We go to Unitarian church.
For those who don’t know, Unitarian Universalists are a small religious group. Rooted in Judeo-Christian origins, the faith has expanded to be quite all-encompassing. A spiritual haven for Catholic refugees, families with blended religious traditions, seekers, helpers, Buddhists, lovers of Jesus, secular humanists who want to do good for others in this life, and more.
Me? I enjoy the ritual of sitting silently in the pews each week. Of staring at the stained glass windows and mediating on the meaning of the verses that line the walls:
The kingdom of God is within you.
All God asks is that you do justly, love mercy, and walk humbly with your God.
Last week we had a guest minister. He was an Episcopalian priest and the former dean of the school of theology at Cambridge. Smart dude.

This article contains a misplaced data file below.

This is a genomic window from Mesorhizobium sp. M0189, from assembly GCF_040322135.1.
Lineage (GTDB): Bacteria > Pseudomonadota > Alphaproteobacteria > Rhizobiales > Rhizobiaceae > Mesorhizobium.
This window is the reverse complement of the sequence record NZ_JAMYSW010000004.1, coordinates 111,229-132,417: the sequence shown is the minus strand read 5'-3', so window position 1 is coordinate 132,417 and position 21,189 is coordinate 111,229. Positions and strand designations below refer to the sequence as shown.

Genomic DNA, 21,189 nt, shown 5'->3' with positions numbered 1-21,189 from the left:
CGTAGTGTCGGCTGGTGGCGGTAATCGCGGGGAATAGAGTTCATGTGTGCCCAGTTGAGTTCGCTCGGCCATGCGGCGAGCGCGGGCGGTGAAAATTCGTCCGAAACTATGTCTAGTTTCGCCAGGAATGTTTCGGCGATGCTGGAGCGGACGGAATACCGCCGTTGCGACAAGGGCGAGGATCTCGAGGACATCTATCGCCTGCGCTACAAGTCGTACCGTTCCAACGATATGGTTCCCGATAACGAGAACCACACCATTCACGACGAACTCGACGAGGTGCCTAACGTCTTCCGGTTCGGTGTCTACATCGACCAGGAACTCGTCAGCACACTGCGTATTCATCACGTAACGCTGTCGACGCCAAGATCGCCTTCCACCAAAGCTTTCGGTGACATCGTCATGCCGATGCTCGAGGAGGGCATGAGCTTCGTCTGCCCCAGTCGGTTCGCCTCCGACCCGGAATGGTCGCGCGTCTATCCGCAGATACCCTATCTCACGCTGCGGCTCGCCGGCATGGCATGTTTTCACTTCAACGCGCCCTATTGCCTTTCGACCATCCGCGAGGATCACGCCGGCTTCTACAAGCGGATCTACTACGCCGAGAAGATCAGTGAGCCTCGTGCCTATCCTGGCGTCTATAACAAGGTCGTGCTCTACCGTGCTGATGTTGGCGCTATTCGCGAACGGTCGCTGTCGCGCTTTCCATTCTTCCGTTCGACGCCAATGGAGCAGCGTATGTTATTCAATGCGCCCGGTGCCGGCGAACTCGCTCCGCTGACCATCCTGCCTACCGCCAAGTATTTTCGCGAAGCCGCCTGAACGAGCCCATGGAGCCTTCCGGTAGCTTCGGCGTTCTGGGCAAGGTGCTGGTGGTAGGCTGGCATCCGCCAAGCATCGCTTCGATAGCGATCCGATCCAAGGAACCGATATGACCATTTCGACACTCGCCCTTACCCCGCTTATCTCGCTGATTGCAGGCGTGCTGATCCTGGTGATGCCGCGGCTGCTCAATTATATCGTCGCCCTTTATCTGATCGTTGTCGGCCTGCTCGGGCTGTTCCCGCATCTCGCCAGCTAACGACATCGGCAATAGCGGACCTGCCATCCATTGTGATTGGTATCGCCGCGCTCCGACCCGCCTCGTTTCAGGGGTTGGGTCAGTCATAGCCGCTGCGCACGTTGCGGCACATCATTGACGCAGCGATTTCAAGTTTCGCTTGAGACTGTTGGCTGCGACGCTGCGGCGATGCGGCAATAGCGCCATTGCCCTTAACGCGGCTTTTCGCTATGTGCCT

He talked a lot of the hateful political climate in our nation.
He said what can one person do?
And the answer was this.
Continued acts of decency.
The words rang in my head. I snatched a pencil to scribble them on the order of service.
I thought about my dad and mom. We don’t always agree about policy or politics. But I will say this. They are decent. They are kind. They are respectful. They are nothing like the current tone of political discourse (if you want to call it that) at this time.
I lectured the girls about what it means to be decent. How in each moment we have the choice over and over and over and over and over again to be decent. To choose to be kind and loving and rise above it all.
In traffic I got mad. And the voice in my head said “Be decent.”
In the museum I was exhausted with the toddler, and I started to grab him and force his little body to do it my adult way. “Be decent,” said the voice. So I stopped.
I’ll never be perfect. I will always be flawed and messy and make huge and terrible mistakes. Just like all of us. But for now. On this day. In the context of a nation full of hate and racism and xenophobia and fear, I can do my best to be decent.
Please be decent with me. If enough of us do the good and right and loving thing that rings true in our hearts, maybe we can make America decent again.